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The Mini Vision Urbanaut is a 'digital vision vehicle,' the automaker says.

Courtesy of manufacturer

Far-fetched concepts are a time-honoured tradition of automotive showmanship. Usually, however, there is at least an actual physical rendition of the vehicle being unveiled (even if it may not be driveable and will never reach production).

But in an era when new-car reveals now all take place online, we perhaps shouldn’t be surprised when the concept car itself turns out to be virtual too. Even in Mini’s own studio, there is no actual physical example of the Mini Vision Urbanaut. This is, says Mini, a “digital vision vehicle.”

Another term for it might be “flight of fancy” – a truly radical re-imagining of what an automobile can be when liberated from conventional constraints, courtesy of the three elements of future automobility: electric propulsion, autonomous drive and connectivity.

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The goal: "To create a unique space in the city when you’re not driving,” said Mini design head Oliver Hellmer. “We tried to deeply understand what people want to surround themselves with in different moments (and) to create something that feels like home to a certain extent.”

Perhaps the easiest way to get your head around the Urbanaut is to think of it as a tiny camper van, albeit minus the kitchen and bathroom parts. According to Mini, “the interior of the Mini Vision Urbanaut provides the ideal environment in which to go on a journey, but is also the aim of the journey. Having arrived at the chosen destination, it can transform into a living room in just a few simple steps.”

Within a package about the same length as a subcompact crossover like a BMW X1, the Urbanaut contains a “day bed,” a “cozy corner” seating area and the equivalent of a family-gathering dining table.

The Urbanaut includes spaces it refers to as a 'day bed' and 'cozy corner.'

Courtesy of manufacturer

The front windshield can open up to create a kind of “street balcony.” There is only one door – a wide sliding door on the curb side.

When the car is stationary, the dashboard lowers and the driver’s area becomes a comfortable seating corner – the day bed. The two seats in the darker area at the rear become the cozy corner where passengers can enjoy some time to themselves. In the bright and airy middle, across from the entrance, a small integrated table provides a place for occupants to meet and interact.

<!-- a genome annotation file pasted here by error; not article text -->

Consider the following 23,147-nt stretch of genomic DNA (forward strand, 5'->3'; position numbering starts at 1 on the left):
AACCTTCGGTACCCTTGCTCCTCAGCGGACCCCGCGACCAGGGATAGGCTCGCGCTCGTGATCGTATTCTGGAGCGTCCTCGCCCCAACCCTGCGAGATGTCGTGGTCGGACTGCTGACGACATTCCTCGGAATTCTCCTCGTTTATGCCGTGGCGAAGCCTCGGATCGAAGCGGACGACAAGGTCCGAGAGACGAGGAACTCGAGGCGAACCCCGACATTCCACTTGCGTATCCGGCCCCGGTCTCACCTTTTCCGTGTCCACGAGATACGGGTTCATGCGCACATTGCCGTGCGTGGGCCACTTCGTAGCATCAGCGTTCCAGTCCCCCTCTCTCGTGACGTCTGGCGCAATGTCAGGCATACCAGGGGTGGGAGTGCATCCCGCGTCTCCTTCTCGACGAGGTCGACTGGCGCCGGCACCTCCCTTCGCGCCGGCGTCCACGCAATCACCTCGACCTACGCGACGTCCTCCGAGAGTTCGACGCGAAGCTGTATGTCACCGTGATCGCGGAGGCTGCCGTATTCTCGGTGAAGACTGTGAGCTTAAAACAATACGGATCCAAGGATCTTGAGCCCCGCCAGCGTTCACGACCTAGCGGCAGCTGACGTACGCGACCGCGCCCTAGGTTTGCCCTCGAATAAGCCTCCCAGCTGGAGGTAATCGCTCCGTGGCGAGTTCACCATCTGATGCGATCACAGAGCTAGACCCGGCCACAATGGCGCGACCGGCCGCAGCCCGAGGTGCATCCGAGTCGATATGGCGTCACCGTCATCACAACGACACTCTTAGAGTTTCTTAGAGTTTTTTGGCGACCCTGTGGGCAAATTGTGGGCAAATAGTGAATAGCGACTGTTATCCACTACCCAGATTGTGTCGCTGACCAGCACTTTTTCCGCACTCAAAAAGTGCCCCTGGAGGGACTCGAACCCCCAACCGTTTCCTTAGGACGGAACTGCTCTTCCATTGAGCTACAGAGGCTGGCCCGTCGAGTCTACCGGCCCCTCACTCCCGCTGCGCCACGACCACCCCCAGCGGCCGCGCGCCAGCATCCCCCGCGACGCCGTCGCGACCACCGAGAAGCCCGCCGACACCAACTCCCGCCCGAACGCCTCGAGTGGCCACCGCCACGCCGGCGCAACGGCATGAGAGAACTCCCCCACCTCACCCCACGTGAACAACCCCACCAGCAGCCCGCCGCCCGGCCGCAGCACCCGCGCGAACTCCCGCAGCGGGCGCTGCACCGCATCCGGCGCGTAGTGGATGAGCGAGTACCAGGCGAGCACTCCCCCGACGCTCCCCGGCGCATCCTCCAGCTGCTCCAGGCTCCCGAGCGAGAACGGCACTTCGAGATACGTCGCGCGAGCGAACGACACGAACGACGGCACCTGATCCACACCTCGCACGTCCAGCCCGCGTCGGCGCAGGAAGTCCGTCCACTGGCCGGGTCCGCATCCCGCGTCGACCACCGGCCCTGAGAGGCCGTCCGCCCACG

Perhaps the most intangible aspect of the Urbanaut is the three “Moments” that define different ways of using it. “Chill” is the Moment that involves using the cozy corner at the rear – “a little retreat, a space that really adapts to the situation I’m in,” says Hellmer. “Vibe” is all about socializing around the table when, “at the end of the day, you might want to spend some time with your friends or family.” And “Wanderlust” is when the Urbanaut is actually going somewhere, either autonomously or with the driver at the controls. In autonomous mode, the user interface is a circular screen in the mid-cabin table; when the driver is in control, a “minimalist parallax dashboard” just provides route information and hazard alerts.

A small table sits in the middle of the cabin, opposite the Urbanaut's one door.

Courtesy of manufacturer

Then there is the Mini Token – “the centrepiece of the Mini Vision Urbanaut’s experience worlds,” says Mini. Roughly the same size as a worry stone, the Token activates the three preconfigured Mini moments when placed in matching slots in the table at the centre of the car. The Token can also be individually programmed to provide different personalized experiences, letting the user configure their own preferred scenario of fragrance, ambient lighting, music, etc.

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If you can get your head around all that, this car was envisioned with you in mind. Me, I’m an engineer.

Of course, to package all this into a 4.5-metre space requires a mono-volume shape that is also much taller than a typical Mini. To our eyes, the digital rendition calls to mind Toyota’s Previa minivan of the 1990s – or perhaps VW’s concepts for the reborn bus. Mini says its front end represents “a clear evolution of two time-honoured Mini design icons – the headlights and radiator grille” and hints at a future Mini design direction.

As on the BMW iX, the grille doesn’t flow air but instead is the intelligence panel for automated driving. Behind a milled aluminum panel with slotted openings are the headlamps, which are only visible when turned on. The “skateboard” wheels are transparent and illuminated from the inside, the colour of the lighting varying according to the current Moment.

There’s definitely lots of food for thought here, but don’t expect to see a production version in your local Mini store any time soon.

Courtesy of manufacturer

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